We have all got better things to do with our time than collate thousands of questions that we have insisted are answered in order to ensure that the ultimate security objectives have been met. In some instances there may be value in that, but in the majority of cases I would wager there is none.

And besides, the rugby/cricket/baseball* match is on this afternoon, so we need to leave early to catch the game.

*Delete as appropriate. Just don’t add football.

 

Risk Appetite – managing feast and famine

images-1I was able to attend the RANT forum a few nights ago, and watch an excellent presentation by Sarb Sembhi. However, and this is no insult to the speakers at the RANT forums (being one myself) the most valuable part of the evening is the socialising with colleagues and peers before and after.

I was talking to a couple of people who were recounting the challenges they face with their leadership regarding their risk management activities. I paraphrase greatly, but the gist of the issue was

Highlighting risks to them is all well and good, but then suddenly they tell us that another activity needs to be escalated up the risk matrix, or that there is a hot topic that they want pushed to the top of the risks list so it gets more attention. How are we supposed to manage a risk programme with any credibility when risks get artificially prioritised or de prioritised according to the mood of management?

We came to the conclusion that the risk appetite of the management team in question was a very flexible and fluid thing that changed quite frequently, and seemed entirely disconnected from the risk management activities being carried out.

This is a complex issue, and not one that can be solved in a single blog post, but there are a few guidelines and concepts that may be pertinent to heading off this kind of behaviour.

  1. Listen to them. On the whole an organisations management know what activities and changes will affect the business more than you. If they are highlighting something it is not to mess you around but because they are genuinely concerned about it. Look at your risk programme; does it squarely address the risks they are highlighting? Are they new risks, old risks, or poorly understood risks? Perhaps you have already found them and they need to be reviewed under the new light cast on it by management.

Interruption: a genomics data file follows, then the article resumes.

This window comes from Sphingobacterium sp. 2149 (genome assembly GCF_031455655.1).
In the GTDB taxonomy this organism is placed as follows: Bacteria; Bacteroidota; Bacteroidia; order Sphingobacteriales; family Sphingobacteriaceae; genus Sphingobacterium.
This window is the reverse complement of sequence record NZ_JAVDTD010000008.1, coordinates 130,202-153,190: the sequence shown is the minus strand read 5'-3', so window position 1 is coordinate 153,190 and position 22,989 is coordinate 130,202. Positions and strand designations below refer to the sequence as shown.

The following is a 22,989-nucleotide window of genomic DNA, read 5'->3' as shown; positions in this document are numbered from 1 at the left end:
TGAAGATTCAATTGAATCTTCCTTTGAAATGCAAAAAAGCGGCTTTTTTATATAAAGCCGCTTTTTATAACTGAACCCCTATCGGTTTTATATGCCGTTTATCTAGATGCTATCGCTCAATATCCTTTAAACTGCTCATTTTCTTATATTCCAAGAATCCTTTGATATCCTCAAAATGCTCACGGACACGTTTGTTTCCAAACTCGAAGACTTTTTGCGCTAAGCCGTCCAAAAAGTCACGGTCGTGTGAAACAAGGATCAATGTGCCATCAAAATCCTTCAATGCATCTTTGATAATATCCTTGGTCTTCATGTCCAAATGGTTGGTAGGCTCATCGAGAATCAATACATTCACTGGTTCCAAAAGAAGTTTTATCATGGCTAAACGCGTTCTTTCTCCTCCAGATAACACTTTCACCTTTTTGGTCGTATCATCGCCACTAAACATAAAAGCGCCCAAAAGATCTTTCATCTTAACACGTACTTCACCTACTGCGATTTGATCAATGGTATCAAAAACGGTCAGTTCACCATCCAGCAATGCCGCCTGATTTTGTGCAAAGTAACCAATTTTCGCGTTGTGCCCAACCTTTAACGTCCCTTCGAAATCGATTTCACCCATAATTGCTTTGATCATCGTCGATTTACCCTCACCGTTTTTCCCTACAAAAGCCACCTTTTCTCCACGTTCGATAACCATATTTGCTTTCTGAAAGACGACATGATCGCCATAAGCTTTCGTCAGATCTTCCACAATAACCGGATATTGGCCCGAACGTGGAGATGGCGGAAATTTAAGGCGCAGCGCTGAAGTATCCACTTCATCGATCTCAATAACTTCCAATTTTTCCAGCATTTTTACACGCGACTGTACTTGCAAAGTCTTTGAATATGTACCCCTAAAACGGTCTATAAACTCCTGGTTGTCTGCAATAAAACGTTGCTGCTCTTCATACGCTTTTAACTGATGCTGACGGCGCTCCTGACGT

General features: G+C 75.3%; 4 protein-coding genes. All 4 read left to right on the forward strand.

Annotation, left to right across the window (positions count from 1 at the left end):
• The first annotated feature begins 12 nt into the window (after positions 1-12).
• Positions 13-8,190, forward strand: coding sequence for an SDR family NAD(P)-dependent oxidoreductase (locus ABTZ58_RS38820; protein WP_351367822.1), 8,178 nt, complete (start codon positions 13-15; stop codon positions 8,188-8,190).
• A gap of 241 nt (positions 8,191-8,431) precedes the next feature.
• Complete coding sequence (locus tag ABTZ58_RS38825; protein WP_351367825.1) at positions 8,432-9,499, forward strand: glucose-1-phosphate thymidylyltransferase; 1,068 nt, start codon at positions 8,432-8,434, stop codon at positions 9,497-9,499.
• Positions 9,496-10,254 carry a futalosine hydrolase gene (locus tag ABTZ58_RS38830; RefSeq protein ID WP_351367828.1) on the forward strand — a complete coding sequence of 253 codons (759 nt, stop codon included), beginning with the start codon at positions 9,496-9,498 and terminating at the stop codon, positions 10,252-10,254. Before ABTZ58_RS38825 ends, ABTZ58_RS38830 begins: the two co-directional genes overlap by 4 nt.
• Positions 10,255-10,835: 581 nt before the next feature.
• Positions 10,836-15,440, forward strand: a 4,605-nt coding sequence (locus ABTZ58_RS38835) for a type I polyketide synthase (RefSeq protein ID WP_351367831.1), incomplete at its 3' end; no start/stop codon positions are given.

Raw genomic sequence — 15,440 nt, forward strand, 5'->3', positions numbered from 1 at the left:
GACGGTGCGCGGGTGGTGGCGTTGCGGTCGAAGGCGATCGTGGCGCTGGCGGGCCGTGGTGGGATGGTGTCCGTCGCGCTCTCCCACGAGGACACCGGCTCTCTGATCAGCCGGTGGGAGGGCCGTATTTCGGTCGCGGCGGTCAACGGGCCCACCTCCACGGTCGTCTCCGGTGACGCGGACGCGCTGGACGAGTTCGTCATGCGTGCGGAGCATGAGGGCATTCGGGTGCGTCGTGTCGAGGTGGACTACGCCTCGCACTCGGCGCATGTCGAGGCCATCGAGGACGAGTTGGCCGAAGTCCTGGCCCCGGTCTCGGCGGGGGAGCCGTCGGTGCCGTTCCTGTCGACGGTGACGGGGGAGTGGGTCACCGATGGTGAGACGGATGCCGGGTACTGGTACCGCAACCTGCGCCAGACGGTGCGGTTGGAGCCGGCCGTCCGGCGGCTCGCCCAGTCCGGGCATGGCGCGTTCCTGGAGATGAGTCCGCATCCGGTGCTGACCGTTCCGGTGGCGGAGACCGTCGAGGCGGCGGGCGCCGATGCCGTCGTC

2. Educate them. How much does your management team actually understand about the risk work you are doing? Do they really know what the scope of your remit is, how you go about finding risks, and more importantly how you measure them? ISO27005 is often described as an arbitary way of measuring risk, but it does a good job of explaining how you can approach and understand it. If you use that standard in your programme, make sure they understand how you measure them, and get their buy in to the approach. This way, when you disagree with their analysis of a “new” risk you can explain in agreed terms why.
  3. Use your governance structure. Your management team should only be looking at risks that are escalated to them, that is to say residual risks that are still considered as “high” (or whatever parlance you use). Every other risk below that should be managed and dealt with by the governance structure in place. Certain lower risks can be mitigated (managed, avoided or transferred) by people closer to that risk; a developer could change a portion of code, a project manager could remove or add contractors or a team member could go through more awareness training. Changing the course of a project or increasing the staffing costs by 50% is beyond their remit and they are therefore not able (or authorised) to treat them effectively; these risks get passed up your governance chain until they reach a point at which they can be dealt with. At the very top I would estimate they should be seeing no more than 0.1% of total risks escalated to them. Any more and it may be that the structure underneath is not doing their job.
  4. images-2Understand their appetite. One of the standard ISO 27005 risk acceptance approaches provides a matrices for what is acceptable and what isn’t. It is provided as an example only, and should not be used out of the box without considering the risk appetite of your organisation. If you are a risk averse organisation, the yellow and red band move down to the lower left, thereby meaning more “red” risks will need to be addressed. A risk taking organisation will move the green and yellow band up, thereby ensuring fewer “red” risks will need to be addressed. The risk profile of an organisation is something that is rarely understood by those that measure risk, and therein lies the problem. Only if the risk profile is drawn up, understood (including the approach to measure the risks in the first place) and signed off can risks be identified, “measured” and addressed in a way that meets the organisations business objectives.